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How to hypnotize the viewer: Mizoguchi’s STREET OF SHAME on the Criterion Channel

Sunday | June 2, 2019   open printable version open printable version

     

Street of Shame (1956).

Filmmakers must study the film image and its potential for expression. This is our primary responsibility.

Kenji Mizoguchi

DB here:

So much of contemporary film and TV takes pictorial space for granted. Yes, The Avengers: Endgame stuffs its frame with, well, stuff, but you’re seldom given time to see everything. Even in films not so dominated by CGI, if the the actors’ faces and gestures come across and you can hear the line readings, that’s pretty much enough. Most of the rest is there to fill out the very wide frame.

“Wait,” I hear someone saying. “Thanks to Steadicam, directors use camera movements to sweep through space all the time.” Yeah, that’s just my point: They sweep through. We’re following characters’ backs or fronts, not exploring space as such. Very seldom do we get a chance to probe what’s revealed, except in carefully wrought movies like Sunset (which tease you into trying to discern what’s not even in focus).

Moreover, today the pace of the editing is so fast, even in an “intimate” movie like Booksmart, that the actors’ faces dominate everything. For fifty years many directors have been “shooting for the box,” shoving their actors into close-ups that will read on TV, now on computers and smartphones. Like the endlessly moving camera, the big heads and the quick cuts refresh the image often enough to hold our interest in a distracting environment.

Granted, most filmmakers now supplement their fast-cut, rapid-pan close-ups with an occasional landscape shot that can look pretty, in a calendar-image sort of way. Overhead shots, now facilitated by drones, swoop us through the towering corridors of The City or across a swath of forest in a way that is undeniably impressive. This convention doesn’t count, for me, as pictorial intelligence unless somebody like Tony Scott does something, however nutty, with it.

I’m not against these stylistic choices per se; every style is valid if it’s pursued with imagination, rigor, and delicacy. Nor am I suggesting that the other extreme, so-called slow cinema, is inherently more virtuous. Long unmoving takes can be paralyzingly dull. Ozu made fast cutting just as “contemplative” as Hou or Tarr, because he knew how to design pictures.

It’s just that the norms of intensified continuity and the “free camera” have overwhelmingly dominated current practice. It’s worth remembering other ways moving pictures can be. One way to do that is to revisit film history, and the work of Mizoguchi Kenji is an ideal place to start.

His Street of Shame (1956) is the subject of this month’s Observations entry on the Criterion Channel. In it, I invite you to join me in attending a master class in staging.

The theme is Mizoguchi’s perennial one, that of the ways in which women succumb to or resist their oppression in a patriarchal society. We’re in the Dreamland brothel, where five–eventually, six–women are working at the very moment the government debates eliminating prostitution. Mizoguchi shows how they both cooperate and compete, trying to quit, deploying different strategies for managing their clients, and just getting by. It’s all done through what Mizoguchi called the “hypnotic power” of carefully choreographed images.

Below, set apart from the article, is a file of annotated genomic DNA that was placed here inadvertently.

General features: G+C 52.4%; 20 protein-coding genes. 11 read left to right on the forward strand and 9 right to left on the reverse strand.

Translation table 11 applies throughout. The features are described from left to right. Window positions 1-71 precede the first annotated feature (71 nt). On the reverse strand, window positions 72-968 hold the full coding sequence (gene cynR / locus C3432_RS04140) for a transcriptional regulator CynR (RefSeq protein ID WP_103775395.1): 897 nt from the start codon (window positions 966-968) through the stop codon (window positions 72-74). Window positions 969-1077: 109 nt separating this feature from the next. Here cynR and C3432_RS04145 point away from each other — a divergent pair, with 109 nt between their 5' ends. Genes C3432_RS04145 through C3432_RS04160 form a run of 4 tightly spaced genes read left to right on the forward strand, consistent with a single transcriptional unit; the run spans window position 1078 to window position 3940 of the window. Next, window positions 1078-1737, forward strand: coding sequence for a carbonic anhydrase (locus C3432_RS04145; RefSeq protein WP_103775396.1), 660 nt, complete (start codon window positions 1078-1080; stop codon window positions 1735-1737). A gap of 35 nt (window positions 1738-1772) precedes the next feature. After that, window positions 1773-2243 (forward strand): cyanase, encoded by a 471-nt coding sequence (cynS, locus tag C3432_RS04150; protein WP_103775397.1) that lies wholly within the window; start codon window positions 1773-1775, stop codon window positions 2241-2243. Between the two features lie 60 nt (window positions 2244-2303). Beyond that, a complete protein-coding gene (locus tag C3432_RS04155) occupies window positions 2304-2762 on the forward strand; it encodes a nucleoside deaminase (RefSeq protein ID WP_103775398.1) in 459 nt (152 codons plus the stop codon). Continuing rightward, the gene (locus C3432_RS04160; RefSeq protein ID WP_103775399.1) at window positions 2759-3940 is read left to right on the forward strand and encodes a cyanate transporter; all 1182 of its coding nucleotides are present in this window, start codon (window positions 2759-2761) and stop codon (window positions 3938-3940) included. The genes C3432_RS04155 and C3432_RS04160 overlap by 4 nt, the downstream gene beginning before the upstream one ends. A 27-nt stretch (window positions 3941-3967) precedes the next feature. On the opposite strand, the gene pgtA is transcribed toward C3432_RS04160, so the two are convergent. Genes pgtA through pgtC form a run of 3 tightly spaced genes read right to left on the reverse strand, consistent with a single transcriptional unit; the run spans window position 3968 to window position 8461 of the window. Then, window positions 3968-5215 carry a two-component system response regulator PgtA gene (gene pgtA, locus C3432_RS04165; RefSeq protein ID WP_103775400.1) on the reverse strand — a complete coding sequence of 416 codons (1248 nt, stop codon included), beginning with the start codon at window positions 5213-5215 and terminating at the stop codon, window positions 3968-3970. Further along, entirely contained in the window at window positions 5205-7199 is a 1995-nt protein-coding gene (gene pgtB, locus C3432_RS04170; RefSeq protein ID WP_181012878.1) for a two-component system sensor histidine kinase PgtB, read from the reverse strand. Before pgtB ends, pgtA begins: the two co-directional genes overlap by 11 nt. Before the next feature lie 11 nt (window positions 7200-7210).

A personal note

In a way, Mizoguchi made me a film teacher.

During the week of 25 September 1969, what could you have have seen in Manhattan? I Am Curious: Yellow, La Chinoise, Closely Watched Trains, Miracle in Milan, Hell’s Angels ’69, Who’s That Knocking at My Door, Midnight Cowboy, The Killing of Sister George, De Sade, Butch Cassidy and the Sundance Kid, One Second in Montreal, <—->, Take the Money and Run, Alice’s Restaurant, Medium Cool, In the Year of the Pig, Easy Rider, Putney Swope, and programs of Kubelka and Jack Smith movies. There were many double bills on offer: The Wild Bunch and Ride the High Country, Yellow Submarine and The Gold Rush, King Kong and The Lady Vanishes, Seven Samurai and The Men Who Tread on the Tiger’s Tail, Monterey Pop and Don’t Look Back, The Deadly Affair and Funeral in Berlin, Little Sister and Alice in Acidland, Lonesome Cowboys and Flesh.

Yeah, those were the days before cable TV, home video, and streaming.

In the city for only a few hours, I didn’t go to any of those shows. There was yet another double bill at the Bleecker but I could catch only one title: not Lola Montès (I would see that in Paris a year later), but Mizoguchi’s Sansho the Bailiff.

As a teenager I had read books about cinema (Welles, Hitchcock) and in college I’d written movie reviews and participated in a film club. Now, newly graduated, I was teaching high school. The only Japanese films I’d seen were the Kurosawa standards our club programmed. Despite planning for a career in high-school teaching, I thought about film most of the time. In the pages of Film Culture and Movie I had read about Mizoguchi.

I came out of Sansho with tears streaming down my cheeks. I heard two young men in the lobby talking about the film. Did they go to NYU or Columbia or some such place? All I know was that they loved Mizoguchi’s long takes, as I did. Somehow, those takes had to be connected to the way the movie hit me. I thought something like: I’d like to study this sort of thing.

I returned to my apartment and began figuring out how to apply to graduate school.

Mizoguchi was still largely unknown, certainly unappreciated. The New York Times didn’t get around to reviewing Sansho until it resurfaced in a later run. Roger Greenspun made up for the neglect with a a gracious note.

“The Bailiff” is a film of breathtaking visual beauty, but the conditions of that beauty also change–from the etheral delicacy of its beginning (before the kidnapping), through the dark masses of the Bailiff’s compound, to the ordered perspectives of Kyoto and the governor’s palace, and finally to the spare symbolic horizons at the end.